BD: Can you give us the inside scoop on any upcoming projects in the works for Pendant? (We promise not to tell!)
JB: We have a show in production and nearly ready to release, codenamed "Project Driftwood." Longtime listeners of our weekly news show will know what the real title of the show is, but we're awaiting a fan license from the author of the books the show is based on, and don't want to be presumptuous. So, we keep referring to it by its codename until we get permission to run the show, or revamp it, and turn it into an original production.
The other show we'll have ready for production soon we're still in search of a director for, but hope to have one lined up in the next few months. It's an original called "Tabula Rasa." It's set in modern day, and is sort of a crime drama with a sci-fi twist of lemon to liven it up.
BD: As the founder and Executive Producer of Pendant, what inspired you to create the group and what is your hope for its future?
JB: In 1995 I started a mailing list for text stories set in the Star Trek universe. Eventually, we got to thinking it would be fantastic if we could do our own actual production, but there was no way we could do it as a video web series with our members all across the globe. But, audio drama didn't have those constraints, so that's what initially got us started.
As I said before, I'm a huge Superman fan, and I'd always enjoyed the old Superman radio dramas from the '40s and '50s, but I wished there was a version with a modern take on the character. While I do enjoy the originals, they were terribly hokey and corny at times, and just not the sort of thing most modern audiences would be interested in. And so I thought... we're doing this with Star Trek, why not with Superman? So, I roped in all my friends and produced the first few episodes and it just took off and grew from there.
I think it would be marvelous if we could turn the corner and move out of the non-profit arena with brand new original shows, but that's a tall order.
BD: What is the most important piece of advice that you can offer to fans who may be interested in creating their own radio dramas?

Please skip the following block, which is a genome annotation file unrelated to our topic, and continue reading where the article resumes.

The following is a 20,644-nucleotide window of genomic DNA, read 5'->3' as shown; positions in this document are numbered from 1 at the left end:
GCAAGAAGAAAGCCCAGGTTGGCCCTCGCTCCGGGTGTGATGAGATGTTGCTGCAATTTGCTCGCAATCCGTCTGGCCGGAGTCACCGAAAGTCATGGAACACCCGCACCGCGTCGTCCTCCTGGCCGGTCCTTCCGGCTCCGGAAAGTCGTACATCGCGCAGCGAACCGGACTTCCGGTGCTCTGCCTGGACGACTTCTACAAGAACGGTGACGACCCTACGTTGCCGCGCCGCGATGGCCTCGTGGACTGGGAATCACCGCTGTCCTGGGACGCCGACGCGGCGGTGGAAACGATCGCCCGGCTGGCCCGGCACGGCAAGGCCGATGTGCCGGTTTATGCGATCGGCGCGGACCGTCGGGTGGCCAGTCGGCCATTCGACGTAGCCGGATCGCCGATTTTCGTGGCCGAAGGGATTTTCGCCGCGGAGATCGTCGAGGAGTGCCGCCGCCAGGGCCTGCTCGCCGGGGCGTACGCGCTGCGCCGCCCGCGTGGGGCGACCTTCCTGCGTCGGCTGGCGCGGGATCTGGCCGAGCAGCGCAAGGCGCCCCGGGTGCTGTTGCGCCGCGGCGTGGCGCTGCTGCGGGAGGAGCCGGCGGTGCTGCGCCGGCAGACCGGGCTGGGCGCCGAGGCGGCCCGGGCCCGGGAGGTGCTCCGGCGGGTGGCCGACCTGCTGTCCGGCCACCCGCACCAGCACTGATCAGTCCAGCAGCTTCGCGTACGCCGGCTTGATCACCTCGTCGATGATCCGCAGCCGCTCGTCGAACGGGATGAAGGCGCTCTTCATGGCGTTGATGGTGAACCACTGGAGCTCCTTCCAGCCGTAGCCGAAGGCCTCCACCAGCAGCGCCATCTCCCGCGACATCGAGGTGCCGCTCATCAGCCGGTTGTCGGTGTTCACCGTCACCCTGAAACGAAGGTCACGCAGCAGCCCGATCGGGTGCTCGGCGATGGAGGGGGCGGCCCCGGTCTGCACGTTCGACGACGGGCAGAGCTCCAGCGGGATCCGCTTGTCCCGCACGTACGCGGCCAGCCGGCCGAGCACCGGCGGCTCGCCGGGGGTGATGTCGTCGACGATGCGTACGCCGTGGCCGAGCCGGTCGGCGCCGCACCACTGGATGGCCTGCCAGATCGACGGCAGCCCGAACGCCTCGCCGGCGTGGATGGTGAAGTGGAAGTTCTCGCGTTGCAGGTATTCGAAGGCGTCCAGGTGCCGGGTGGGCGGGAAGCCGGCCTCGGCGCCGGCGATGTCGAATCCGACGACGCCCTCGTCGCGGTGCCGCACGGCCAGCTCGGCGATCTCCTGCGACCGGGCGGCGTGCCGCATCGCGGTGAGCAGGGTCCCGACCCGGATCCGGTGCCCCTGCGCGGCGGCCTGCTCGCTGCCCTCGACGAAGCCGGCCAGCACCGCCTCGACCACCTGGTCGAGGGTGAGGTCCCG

JB: Practice, practice, practice, and don't give up. It's the same as it is with writing, or singing, or playing an instrument, or painting, or making movies, or any other kind of creative endeavor.
Your first attempts are very likely going to have problems. I know ours did! But persevere. Keep going. Learn from your mistakes and grow, and ask for help or advice if you need it!
BD: Pendant is very generous in welcoming new creators to its fold. In which ways can fans be more involved and how should they go about doing so?
JB: The best way would be to comb through the FAQ section on our website at pendantaudio.com. There's information up there about how to audition for roles, how to submit scripts to our anthology show, how to pitch your own show ideas to us, how to sign up for our mailing list, and a whole lot more. The more people who want to help out, the more we grow and the more shows we can produce.
There's a very direct correlation there, so we've always welcomed new members with open arms. Come join us, and help us make more fantastic shows!
BD: Lastly, what is the best way for Fanboy Comics’ fans to find out more information about Pendant and its shows?
JB: I think I probably covered that in the last question; our website has everything you'll need. You'll find all our shows linked to on the left side of every page of our website, and there's a wealth of information about every show and the group in general.
We also have Twitter, Facebook, Tumblr, and YouTube accounts that you're more than welcome to follow us on!
BD: Jeffrey, thank you so much for speaking with me about Pendant Productions! On behalf of the Fanboy Comics staff, we very much look forward to everything that Pendant has to offer!